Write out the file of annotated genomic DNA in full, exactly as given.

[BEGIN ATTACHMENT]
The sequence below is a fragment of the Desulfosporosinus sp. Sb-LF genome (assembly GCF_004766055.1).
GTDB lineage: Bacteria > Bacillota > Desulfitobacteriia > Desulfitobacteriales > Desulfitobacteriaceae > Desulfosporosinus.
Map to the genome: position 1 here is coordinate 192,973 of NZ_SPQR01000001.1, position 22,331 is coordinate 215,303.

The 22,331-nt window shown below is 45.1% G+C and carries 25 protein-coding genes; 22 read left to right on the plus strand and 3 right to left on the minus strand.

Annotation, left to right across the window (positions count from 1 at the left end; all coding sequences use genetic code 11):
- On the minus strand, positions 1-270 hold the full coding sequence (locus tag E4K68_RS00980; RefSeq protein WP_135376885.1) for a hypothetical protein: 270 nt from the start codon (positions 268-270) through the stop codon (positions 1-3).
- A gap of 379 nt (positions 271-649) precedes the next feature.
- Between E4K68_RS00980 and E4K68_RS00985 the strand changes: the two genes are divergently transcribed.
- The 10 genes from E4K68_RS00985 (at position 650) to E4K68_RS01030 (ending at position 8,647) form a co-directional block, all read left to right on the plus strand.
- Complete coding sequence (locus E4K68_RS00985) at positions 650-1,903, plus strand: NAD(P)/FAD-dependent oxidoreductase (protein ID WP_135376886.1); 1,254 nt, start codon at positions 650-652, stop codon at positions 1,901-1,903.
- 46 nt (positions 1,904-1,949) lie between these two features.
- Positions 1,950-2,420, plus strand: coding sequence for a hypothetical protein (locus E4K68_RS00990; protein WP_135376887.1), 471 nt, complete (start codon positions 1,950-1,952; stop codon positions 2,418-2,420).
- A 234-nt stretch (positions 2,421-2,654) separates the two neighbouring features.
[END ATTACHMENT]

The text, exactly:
The sequence below is a fragment of the Desulfosporosinus sp. Sb-LF genome (assembly GCF_004766055.1).
GTDB lineage: Bacteria > Bacillota > Desulfitobacteriia > Desulfitobacteriales > Desulfitobacteriaceae > Desulfosporosinus.
Map to the genome: position 1 here is coordinate 192,973 of NZ_SPQR01000001.1, position 22,331 is coordinate 215,303.

The 22,331-nt window shown below is 45.1% G+C and carries 25 protein-coding genes; 22 read left to right on the plus strand and 3 right to left on the minus strand.

Annotation, left to right across the window (positions count from 1 at the left end; all coding sequences use genetic code 11):
- On the minus strand, positions 1-270 hold the full coding sequence (locus tag E4K68_RS00980; RefSeq protein WP_135376885.1) for a hypothetical protein: 270 nt from the start codon (positions 268-270) through the stop codon (positions 1-3).
- A gap of 379 nt (positions 271-649) precedes the next feature.
- Between E4K68_RS00980 and E4K68_RS00985 the strand changes: the two genes are divergently transcribed.
- The 10 genes from E4K68_RS00985 (at position 650) to E4K68_RS01030 (ending at position 8,647) form a co-directional block, all read left to right on the plus strand.
- Complete coding sequence (locus E4K68_RS00985) at positions 650-1,903, plus strand: NAD(P)/FAD-dependent oxidoreductase (protein ID WP_135376886.1); 1,254 nt, start codon at positions 650-652, stop codon at positions 1,901-1,903.
- 46 nt (positions 1,904-1,949) lie between these two features.
- Positions 1,950-2,420, plus strand: coding sequence for a hypothetical protein (locus E4K68_RS00990; protein WP_135376887.1), 471 nt, complete (start codon positions 1,950-1,952; stop codon positions 2,418-2,420).
- A 234-nt stretch (positions 2,421-2,654) separates the two neighbouring features.